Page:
The Malin is a design-led co-working space in Manhattan that blends contemporary colours and textures with original architectural elements that are “quintessential to the iconic Soho loft-style”.
Located at 32 Mercer Street in New York City, the workspace’s interior design was led by Jordan Trinci-Lyne and Jean Morana, in collaboration with Fettle Design.
Described as having an “adaptable floor plan”, The Malin is made up of 38 individual desks as well as a library, three office spaces, three conference rooms, four booths reserved for video calls and various other meeting areas, including a barista kitchen.
According to its designers, the co-working space intends to maintain the building’s traditional elements – such as existing columns, high ceilings and large windows – and combine them with vibrant colour and material palettes that are designed to reflect the creativity of its members.
“Architecturally, we kept several things intact that are quintessential to the iconic Soho loft-style,” The Malin co-founder Ciaran McGuigan told Dezeen.
“The space is very open, with tons of natural light that is filtered throughout. We also incorporated custom arched doorways in solid oak and glass, which are a nod to windows that are typical to buildings in the neighbourhood.”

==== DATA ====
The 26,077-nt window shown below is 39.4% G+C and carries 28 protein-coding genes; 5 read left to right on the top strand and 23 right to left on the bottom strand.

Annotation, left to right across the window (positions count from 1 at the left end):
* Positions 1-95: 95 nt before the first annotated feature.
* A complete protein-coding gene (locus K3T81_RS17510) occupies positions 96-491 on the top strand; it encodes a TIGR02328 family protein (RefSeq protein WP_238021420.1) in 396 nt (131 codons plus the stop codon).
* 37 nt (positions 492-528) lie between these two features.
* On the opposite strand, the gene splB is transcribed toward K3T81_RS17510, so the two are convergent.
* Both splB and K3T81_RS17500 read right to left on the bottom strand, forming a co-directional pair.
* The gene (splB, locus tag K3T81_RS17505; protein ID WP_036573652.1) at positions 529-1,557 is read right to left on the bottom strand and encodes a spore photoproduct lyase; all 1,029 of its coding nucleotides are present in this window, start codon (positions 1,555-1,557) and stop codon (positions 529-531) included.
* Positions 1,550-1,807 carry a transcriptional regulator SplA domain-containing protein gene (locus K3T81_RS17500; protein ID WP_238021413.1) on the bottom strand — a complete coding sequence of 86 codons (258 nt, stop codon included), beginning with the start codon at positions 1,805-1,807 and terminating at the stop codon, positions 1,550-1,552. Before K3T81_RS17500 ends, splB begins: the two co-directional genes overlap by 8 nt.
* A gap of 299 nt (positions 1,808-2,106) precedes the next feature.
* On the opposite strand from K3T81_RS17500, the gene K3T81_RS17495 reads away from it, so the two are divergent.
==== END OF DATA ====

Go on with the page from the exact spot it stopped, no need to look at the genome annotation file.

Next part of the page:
Familiar white walls and hardwood floors form the backdrop of the workspace, which is dressed with more colourful accents such as low-slung bouclé seating arranged in vibrant clusters, as well as touches of Calico Wallpaper.
McGuigan explained that each of The Malin’s areas was led by “the psychology of colour, designed to inspire our members’ best work”.
Calming, blue-on-blue tones were chosen for the library, which was designed as a refuge for silent work, while the remaining areas favour a palette of bright, bold and saturated hues that stand out against their neutral backdrop.
“Energy equals productivity and that’s a fundamental output we want the design to facilitate,” said McGuigan. “Elevated materials like mohair, leather, and rare marble were included as an aspirational touch to contrast the typical work-from-home experience.”
Individual desks framed by Eames Soft Pad office chairs are crafted from solid oak and are subtly separated from each other with recycled crystal dividers.
Pared-back, diner-style pendant lights are suspended above plump, emerald green booth-like sofas, which make up an informal space for The Malin’s members to gather.
A curated art collection decorates the walls, while design elements from brands such as Flos and Orior – another of McGuigan’s ventures – also feature in the space. Charging outlets are positioned close to every piece of custom furniture to create an accessible working environment.
The team explained that The Malin was created to encourage its members to return to a public workplace in the wake of the coronavirus pandemic, balancing quieter areas with those built for socialising within an eclectic interior design.
“It has all the functionality of an office space, but with the comfort of a home,” said McGuigan.
The Malin opened in October 2021, joining a host of other colourful co-working spaces around the world. These include Note Design Studio’s Douglas House, an office building in London with contrasting bright hues; and Spatial – a Montreal mint green and burgundy co-working space by Ivy Studio that features a zinc reception desk with a rainbow-coloured finish.
The photography is by Thomas Loof.
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